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How do I form and solve equations using trial and improvement methods?

By Lee Mansfield on the 11th of June, 2012

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    All you must do is look at your question and pick a reasonable number that X could be... check your answer and keep on increasing or decreasing the number you put into the equation until you reach your desired answer.

    Look through this how to for a more thorough explanation.

    www.cribbd.com/learn/maths/algebra/form-and-solve-equations-such-as-xsup3sup--x--12-using-trial-and-improvement-methods

    Refine By Kavitha on the 29th of October, 2012

Suggested reading…

Simplify expressions with surds into the form a + b3

Be warned this topic is Chuck Norris hard. Make sure you've done the related topics below before you try and get your head round this one...

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So if you put a square root sign around a number that is not a square number, then what you have written is a surd.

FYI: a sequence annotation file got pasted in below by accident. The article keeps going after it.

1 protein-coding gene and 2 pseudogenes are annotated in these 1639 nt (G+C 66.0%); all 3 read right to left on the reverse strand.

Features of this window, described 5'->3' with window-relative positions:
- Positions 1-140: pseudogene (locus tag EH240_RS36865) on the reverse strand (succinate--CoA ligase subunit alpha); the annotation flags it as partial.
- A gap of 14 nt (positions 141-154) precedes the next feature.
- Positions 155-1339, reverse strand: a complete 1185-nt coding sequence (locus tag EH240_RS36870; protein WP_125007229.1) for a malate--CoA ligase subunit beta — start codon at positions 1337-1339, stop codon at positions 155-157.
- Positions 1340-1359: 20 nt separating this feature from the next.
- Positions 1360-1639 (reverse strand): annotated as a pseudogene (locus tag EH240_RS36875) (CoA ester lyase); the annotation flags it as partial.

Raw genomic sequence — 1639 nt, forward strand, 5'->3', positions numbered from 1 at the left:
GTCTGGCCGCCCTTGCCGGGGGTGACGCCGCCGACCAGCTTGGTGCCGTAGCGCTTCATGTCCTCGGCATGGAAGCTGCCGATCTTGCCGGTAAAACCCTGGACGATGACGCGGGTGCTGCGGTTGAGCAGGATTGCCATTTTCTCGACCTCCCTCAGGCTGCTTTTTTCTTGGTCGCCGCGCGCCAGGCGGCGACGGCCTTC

e.g. √10 is a surd, because 10 is not a square number. √9 is not a surd, because 9 is a square number, so you can write √9= 3

Even if the number under the square root sign is not a square number, it can still be simplified.

Write the starting number as a product of two new numbers, where one of them is a square number (e.g. 45 -> 9 x 5).  Take the root of the square number, and write it outside of the root sign

e.g. √45 = √(9×5)=3√5

Follow the links below to see how this topic has appeared in past exam papers

 

AQA Unit 2 March 2011 (H) - Page 11, Question 17

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